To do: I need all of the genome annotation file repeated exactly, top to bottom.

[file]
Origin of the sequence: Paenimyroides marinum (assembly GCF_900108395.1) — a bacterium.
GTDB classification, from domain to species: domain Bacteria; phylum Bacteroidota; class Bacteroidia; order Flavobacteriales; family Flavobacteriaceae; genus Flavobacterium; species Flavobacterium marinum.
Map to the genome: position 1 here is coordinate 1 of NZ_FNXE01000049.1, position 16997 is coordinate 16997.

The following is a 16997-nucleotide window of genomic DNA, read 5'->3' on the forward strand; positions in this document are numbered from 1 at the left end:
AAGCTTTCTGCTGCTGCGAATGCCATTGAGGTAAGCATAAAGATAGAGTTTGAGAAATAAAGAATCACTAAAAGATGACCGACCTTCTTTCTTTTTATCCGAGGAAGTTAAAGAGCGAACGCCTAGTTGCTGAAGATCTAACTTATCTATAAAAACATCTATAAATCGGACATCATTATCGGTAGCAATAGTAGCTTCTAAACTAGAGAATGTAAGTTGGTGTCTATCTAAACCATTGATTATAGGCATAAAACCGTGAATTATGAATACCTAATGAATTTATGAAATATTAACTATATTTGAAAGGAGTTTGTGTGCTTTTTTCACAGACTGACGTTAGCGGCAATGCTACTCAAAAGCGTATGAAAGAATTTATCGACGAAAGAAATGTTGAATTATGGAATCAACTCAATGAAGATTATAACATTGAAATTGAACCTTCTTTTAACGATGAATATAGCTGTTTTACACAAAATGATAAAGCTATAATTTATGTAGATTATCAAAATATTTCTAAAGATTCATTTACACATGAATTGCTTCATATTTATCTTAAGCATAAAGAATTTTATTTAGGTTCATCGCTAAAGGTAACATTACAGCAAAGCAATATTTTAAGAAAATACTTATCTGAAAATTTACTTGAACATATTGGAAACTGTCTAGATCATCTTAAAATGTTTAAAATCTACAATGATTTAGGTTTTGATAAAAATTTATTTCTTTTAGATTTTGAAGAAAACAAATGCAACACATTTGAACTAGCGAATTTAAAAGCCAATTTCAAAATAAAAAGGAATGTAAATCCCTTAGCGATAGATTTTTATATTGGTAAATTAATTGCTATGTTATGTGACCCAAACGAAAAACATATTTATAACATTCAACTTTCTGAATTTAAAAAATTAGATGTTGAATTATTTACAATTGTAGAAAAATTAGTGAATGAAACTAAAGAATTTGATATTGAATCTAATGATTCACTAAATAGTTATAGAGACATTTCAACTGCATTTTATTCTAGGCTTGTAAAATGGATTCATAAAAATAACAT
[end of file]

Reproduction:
Origin of the sequence: Paenimyroides marinum (assembly GCF_900108395.1) — a bacterium.
GTDB classification, from domain to species: domain Bacteria; phylum Bacteroidota; class Bacteroidia; order Flavobacteriales; family Flavobacteriaceae; genus Flavobacterium; species Flavobacterium marinum.
Map to the genome: position 1 here is coordinate 1 of NZ_FNXE01000049.1, position 16997 is coordinate 16997.

The following is a 16997-nucleotide window of genomic DNA, read 5'->3' on the forward strand; positions in this document are numbered from 1 at the left end:
AAGCTTTCTGCTGCTGCGAATGCCATTGAGGTAAGCATAAAGATAGAGTTTGAGAAATAAAGAATCACTAAAAGATGACCGACCTTCTTTCTTTTTATCCGAGGAAGTTAAAGAGCGAACGCCTAGTTGCTGAAGATCTAACTTATCTATAAAAACATCTATAAATCGGACATCATTATCGGTAGCAATAGTAGCTTCTAAACTAGAGAATGTAAGTTGGTGTCTATCTAAACCATTGATTATAGGCATAAAACCGTGAATTATGAATACCTAATGAATTTATGAAATATTAACTATATTTGAAAGGAGTTTGTGTGCTTTTTTCACAGACTGACGTTAGCGGCAATGCTACTCAAAAGCGTATGAAAGAATTTATCGACGAAAGAAATGTTGAATTATGGAATCAACTCAATGAAGATTATAACATTGAAATTGAACCTTCTTTTAACGATGAATATAGCTGTTTTACACAAAATGATAAAGCTATAATTTATGTAGATTATCAAAATATTTCTAAAGATTCATTTACACATGAATTGCTTCATATTTATCTTAAGCATAAAGAATTTTATTTAGGTTCATCGCTAAAGGTAACATTACAGCAAAGCAATATTTTAAGAAAATACTTATCTGAAAATTTACTTGAACATATTGGAAACTGTCTAGATCATCTTAAAATGTTTAAAATCTACAATGATTTAGGTTTTGATAAAAATTTATTTCTTTTAGATTTTGAAGAAAACAAATGCAACACATTTGAACTAGCGAATTTAAAAGCCAATTTCAAAATAAAAAGGAATGTAAATCCCTTAGCGATAGATTTTTATATTGGTAAATTAATTGCTATGTTATGTGACCCAAACGAAAAACATATTTATAACATTCAACTTTCTGAATTTAAAAAATTAGATGTTGAATTATTTACAATTGTAGAAAAATTAGTGAATGAAACTAAAGAATTTGATATTGAATCTAATGATTCACTAAATAGTTATAGAGACATTTCAACTGCATTTTATTCTAGGCTTGTAAAATGGATTCATAAAAATAACAT